Norwegian Crystals declared bankruptcy and Norsun ceased production. Both companies are the first victims of China’s aggressive strategy to dominate the solar panel market, which could cause a wave of bankruptcies in Europe. China has reduced the price of its solar panels by 30% thanks to the heavy subsidies Beijing has allocated to its industry, and is also trying to strangle the production of its competitors by reducing sales of two critical materials for manufacturing panels: gallium and germanium. . China produces 80% of the world’s gallium and 60% of its germanium.
These two measures brought some European manufacturers to the brink of bankruptcy and jeopardized Brussels’ goal of increasing the production of green technologies in Europe. Chinese panels already account for three-quarters of Europe’s solar energy imports, and it is estimated that China has so many photovoltaic cells in storage that it could cover twice the annual demand of all of Europe. This has raised fears that the EU is developing a solar dependency on China similar to its one on Russian gas until Moscow’s invasion of Ukraine.
The case of solar panels is a good example of both China’s strategy to dominate strategic markets and the EU’s passivity and incompetence when it comes to developing its industry. 25 years ago Europe was a leading producer of solar panels. Soon after, Chinese producers started flooding the market with their cheapest panels thanks to massive state subsidies. In Europe the alarms were ringing and in 2012 tariffs were imposed on Asian products. But only 6 years ago, the politicians of the community decided to withdraw tariffs on panels in China to promote renewable energy. Now the market belongs to Chinese companies and European solar energy manufacturers – through SolarPower Europe – have no choice but to desperately ask for an urgent plan to save the community of 100 million to avoid sector bankruptcy.
These legislative changes show the lack of a clear strategy on the part of the European authorities to deal with the unfair competition that Chinese companies are doing in the market and that puts many sectors in ropes. Now the battle is coming to the air industry.
The problems faced by manufacturers such as Siemens Gamesa and the excessive bureaucratization of European countries in granting permits for wind projects allowed the emergence of Asian producers, who began to win orders through to offer cheaper turbines, less strict standards than European ones and very aggressive. financial situation. Brussels has reacted quickly to avoid the loss of this industry – as happened in solar – and has already announced a package of support measures for the sector. The association of Wind Europe owners praised the plan, but urged it to be implemented as soon as possible to ensure the survival of European production.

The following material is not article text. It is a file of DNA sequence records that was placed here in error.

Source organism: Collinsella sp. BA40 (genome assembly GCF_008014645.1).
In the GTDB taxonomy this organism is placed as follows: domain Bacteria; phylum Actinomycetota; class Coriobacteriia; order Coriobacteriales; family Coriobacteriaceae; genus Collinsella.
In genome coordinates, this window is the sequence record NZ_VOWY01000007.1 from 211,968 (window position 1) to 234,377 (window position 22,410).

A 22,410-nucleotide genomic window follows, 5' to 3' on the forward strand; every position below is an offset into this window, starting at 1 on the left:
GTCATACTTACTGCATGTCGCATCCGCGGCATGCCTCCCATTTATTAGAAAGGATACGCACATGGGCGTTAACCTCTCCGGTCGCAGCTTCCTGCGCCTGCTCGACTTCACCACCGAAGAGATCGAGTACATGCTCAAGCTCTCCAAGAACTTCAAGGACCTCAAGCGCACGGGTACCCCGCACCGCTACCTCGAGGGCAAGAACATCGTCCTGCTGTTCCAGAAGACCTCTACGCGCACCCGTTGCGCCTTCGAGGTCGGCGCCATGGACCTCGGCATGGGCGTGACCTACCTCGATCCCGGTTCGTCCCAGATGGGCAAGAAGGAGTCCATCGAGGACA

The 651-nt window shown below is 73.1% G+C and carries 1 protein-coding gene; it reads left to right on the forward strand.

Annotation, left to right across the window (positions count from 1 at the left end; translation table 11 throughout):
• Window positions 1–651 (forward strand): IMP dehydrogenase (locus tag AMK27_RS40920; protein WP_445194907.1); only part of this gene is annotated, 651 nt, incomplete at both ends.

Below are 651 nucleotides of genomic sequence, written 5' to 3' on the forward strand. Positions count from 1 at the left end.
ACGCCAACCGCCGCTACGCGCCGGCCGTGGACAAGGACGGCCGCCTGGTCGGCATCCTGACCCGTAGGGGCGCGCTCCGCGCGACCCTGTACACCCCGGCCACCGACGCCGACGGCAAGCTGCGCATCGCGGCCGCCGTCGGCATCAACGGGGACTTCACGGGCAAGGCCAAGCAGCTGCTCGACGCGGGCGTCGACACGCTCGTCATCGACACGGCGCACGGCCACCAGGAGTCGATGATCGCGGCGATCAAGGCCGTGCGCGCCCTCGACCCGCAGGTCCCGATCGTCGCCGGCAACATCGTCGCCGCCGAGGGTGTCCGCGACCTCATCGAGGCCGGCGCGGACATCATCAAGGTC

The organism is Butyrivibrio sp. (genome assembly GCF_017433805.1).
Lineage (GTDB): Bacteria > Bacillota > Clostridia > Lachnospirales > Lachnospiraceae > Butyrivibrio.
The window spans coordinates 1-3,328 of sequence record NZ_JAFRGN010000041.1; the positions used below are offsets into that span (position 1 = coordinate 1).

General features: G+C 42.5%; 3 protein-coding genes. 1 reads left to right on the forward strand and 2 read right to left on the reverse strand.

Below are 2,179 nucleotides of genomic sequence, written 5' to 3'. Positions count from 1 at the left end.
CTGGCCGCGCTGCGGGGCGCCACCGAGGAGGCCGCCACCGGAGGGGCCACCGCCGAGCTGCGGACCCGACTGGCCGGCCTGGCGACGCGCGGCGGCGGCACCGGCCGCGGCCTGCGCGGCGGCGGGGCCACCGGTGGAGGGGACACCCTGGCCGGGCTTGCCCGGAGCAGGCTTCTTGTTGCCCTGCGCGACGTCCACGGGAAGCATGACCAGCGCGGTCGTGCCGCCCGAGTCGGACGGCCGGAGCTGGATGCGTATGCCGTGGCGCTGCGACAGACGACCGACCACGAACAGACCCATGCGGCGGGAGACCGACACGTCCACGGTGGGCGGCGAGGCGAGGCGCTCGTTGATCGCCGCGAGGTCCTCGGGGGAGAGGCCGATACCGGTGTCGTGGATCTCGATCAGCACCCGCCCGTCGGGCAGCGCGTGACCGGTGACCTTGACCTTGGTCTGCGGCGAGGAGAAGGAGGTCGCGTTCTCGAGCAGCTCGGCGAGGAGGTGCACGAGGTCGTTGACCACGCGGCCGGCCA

Car manufacturers also warned of the large arrival in the community market of vehicles produced by the Asian giant at prices that would be difficult for the European industry to match. An attraction achieved by Chinese groups thanks to practices considered illegal in the West, such as generous state aid from the communist regime, very low taxes and low labor costs. Beijing gives 60% more assistance to electric vehicles than in Europe, which explains why models are sold in China for 4,000 euros while the average in Europe is around 40,000 euros. China’s generous state subsidies for its electric vehicles have totaled €55 billion over the past 5 years. Only the Asian manufacturer BYD received 220 million in 2022.
Although the President of the Commission, Ursula von der Leyen, criticized this unfair competition and recently launched an investigation into this matter, European manufacturers are skeptical and expect a violent war in the price of the electric car market, especially all in the lower ranges. European giant Volkswagen plans to produce its smallest electric model in Spain, the ID2, which it will sell for around 25,000 euros, when similar cars in China cost less than 20,000 euros.
The Asian giant’s cars have already landed in European markets, and even the ZS model from Chinese MG became the best-selling car in Spain in August. It also got a lot of attention that at the recent Munich Motor Show, Asian manufacturers occupied more than half of the exhibition space. And China is about to overtake Japan as the world’s largest auto exporter.
Europe must promote active policies to support the car and promote a smooth and realistic transition towards electric cars without ideological fundamentalism – with realistic and non-utopian goals – and taking into account the opinions of manufacturers. Only in this way will a balance be achieved between the defense of Europe’s important automotive sector – which represents 7% of GDP – and the protection of free competition. The artificial increase in the cost of products coming from abroad, in this case from China, can harm the consumer and also harm the competitive capacity of European companies.